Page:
For a while now, every time I meet a photography fan, they ask me the same things, they have the same doubts, and though I’m no expert, I do believe that my opinion about several photographic myths could be interesting, so here they are:
1. The camera isn’t what is important
How strange that everyone who says that has a top-notch camera, like a full frame or a medium format. It’s true that to compose and capture an interesting moment the important thing is to see it and hit the shutter at just the right moment, but if the camera has a small delay between the pressing and the capturing, your viewfinder isn’t the best for seeing the world, and each time that we want to change a certain parameter we have to run to a menu, things get pretty complicated. Plus, those pretty blurred backgrounds require, due to optical questions, cameras with large sensors and quite a luminous optic, which are not available in more economic options, like telephoto lenses that capture wild animals, shift lenses to create interesting effects or costly, high quality lenses that give a definition that is almost better than the reality. Even in street photography, which is where the camera you use matters the least, all the greats are known for using a Leica. There must be a reason 😉
2. With that camera, anyone can take good photos
A point completely opposite to the last one, and strangely enough, I also believe it to be false. With a good camera, you can get sharpness, definition and dynamic range that would be impossible for an iPhone, although to do so, you need to know how to use it, something that takes time to learn. Curiously, with a high quality camera I believe it is easier to take bad photos than with a compact camera, perhaps because, among other things, with a reflex the depth of field is something to keep in mind and there are more parameters to configure that influence the final take that must be controlled. With a compact, all you have to do is frame well and you can get some striking results by applying a little Instagram.
3. The great photographers don’t use Photoshop (or any editing software)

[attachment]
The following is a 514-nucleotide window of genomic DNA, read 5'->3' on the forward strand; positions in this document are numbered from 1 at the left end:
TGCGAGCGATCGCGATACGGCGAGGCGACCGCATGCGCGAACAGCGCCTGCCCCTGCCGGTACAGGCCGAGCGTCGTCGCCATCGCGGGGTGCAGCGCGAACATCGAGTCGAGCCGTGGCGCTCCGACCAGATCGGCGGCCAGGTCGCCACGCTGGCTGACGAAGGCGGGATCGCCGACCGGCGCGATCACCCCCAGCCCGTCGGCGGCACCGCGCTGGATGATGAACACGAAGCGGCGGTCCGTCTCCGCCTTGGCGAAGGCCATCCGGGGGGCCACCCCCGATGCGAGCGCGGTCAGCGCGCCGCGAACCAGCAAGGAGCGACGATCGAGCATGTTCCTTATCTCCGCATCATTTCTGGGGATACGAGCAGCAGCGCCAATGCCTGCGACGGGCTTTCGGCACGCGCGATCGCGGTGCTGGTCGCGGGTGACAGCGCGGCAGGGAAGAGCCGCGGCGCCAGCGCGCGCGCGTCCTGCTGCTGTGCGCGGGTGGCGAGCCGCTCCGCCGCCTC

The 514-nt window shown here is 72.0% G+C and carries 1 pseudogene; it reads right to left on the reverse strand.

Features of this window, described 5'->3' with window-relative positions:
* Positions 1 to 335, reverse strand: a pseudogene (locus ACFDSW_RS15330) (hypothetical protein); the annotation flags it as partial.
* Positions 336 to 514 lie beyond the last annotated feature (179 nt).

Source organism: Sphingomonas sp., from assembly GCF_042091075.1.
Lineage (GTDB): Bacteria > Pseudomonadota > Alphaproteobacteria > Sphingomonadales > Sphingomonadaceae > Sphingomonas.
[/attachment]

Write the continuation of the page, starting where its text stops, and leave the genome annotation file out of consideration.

A photograph reflects how its author views the world, and for that he or she can adjust it however they see fit. If the result seems real, so be it. The impressive photograph of the Afghan girl, taken by Steve McCurry, was taken in a portable studio with a kind of roll that heavily saturates colors and afterward revealed so it would turn out perfect. Today, it would’ve passed through Photoshop and even if it wasn’t touched up by the photographer directly, there’s always the assistant, editor or graphic designer who might give it that added touch.
4. Analog photography – That was photography, no tricks, no touch-ups
Same as the last point. It is so easy to manipulate a photo nowadays, and thanks to people with exaggerated taste, Photoshop has been turned into almost a demon when its use is indispensable for anyone who shoots RAW. People say that before, in the analog age, photos weren’t touched up because it wasn’t possible, since you had to send the images to a laboratory and they gave them to you just like the cameo out of your camera. (This doesn’t take into account that each roll of film had a slightly different behavior, as did each developer, which in itself is a distortion of “reality” if you want to get technical). It only takes a few hours spent in a dark room (of photography) to see everything that can be done to transform a photo, from the time it comes out of the camera until it is fully developed. A general contrast: reframing, focus, over exposure or under exposure locally, covering stains…come on, it’s the same thing that’s done in Photoshop except you get all the “liquids” for free.
5. The great photographers are born with a special talent
If that was true, a photographer would never evolve during their life and they would always take the same amazing photos. Interestingly though, with the passing of years, a photographer’s style changes and they contribute new viewpoints. Perhaps there are people who have an instinctive way of framing things well, but if you read the life story of any great photographer, they all spent years shooting without stopping, studying the work of other people (photographers, painters, writers, it doesn’t matter what art), trying new techniques, and working without ceasing. If it was just a question of talent, that preparation would be useless. All you have to do is look into the work of Cartier-Bresson to see how much he exerted himself to take good images, leaving natural talent on a rather distant plane.
These are some basic myths, I hope you’ve enjoyed my explanations. Another day I will write about technical myths, which is something so precise it makes taking a photo seem like some kind of voodoo ritual.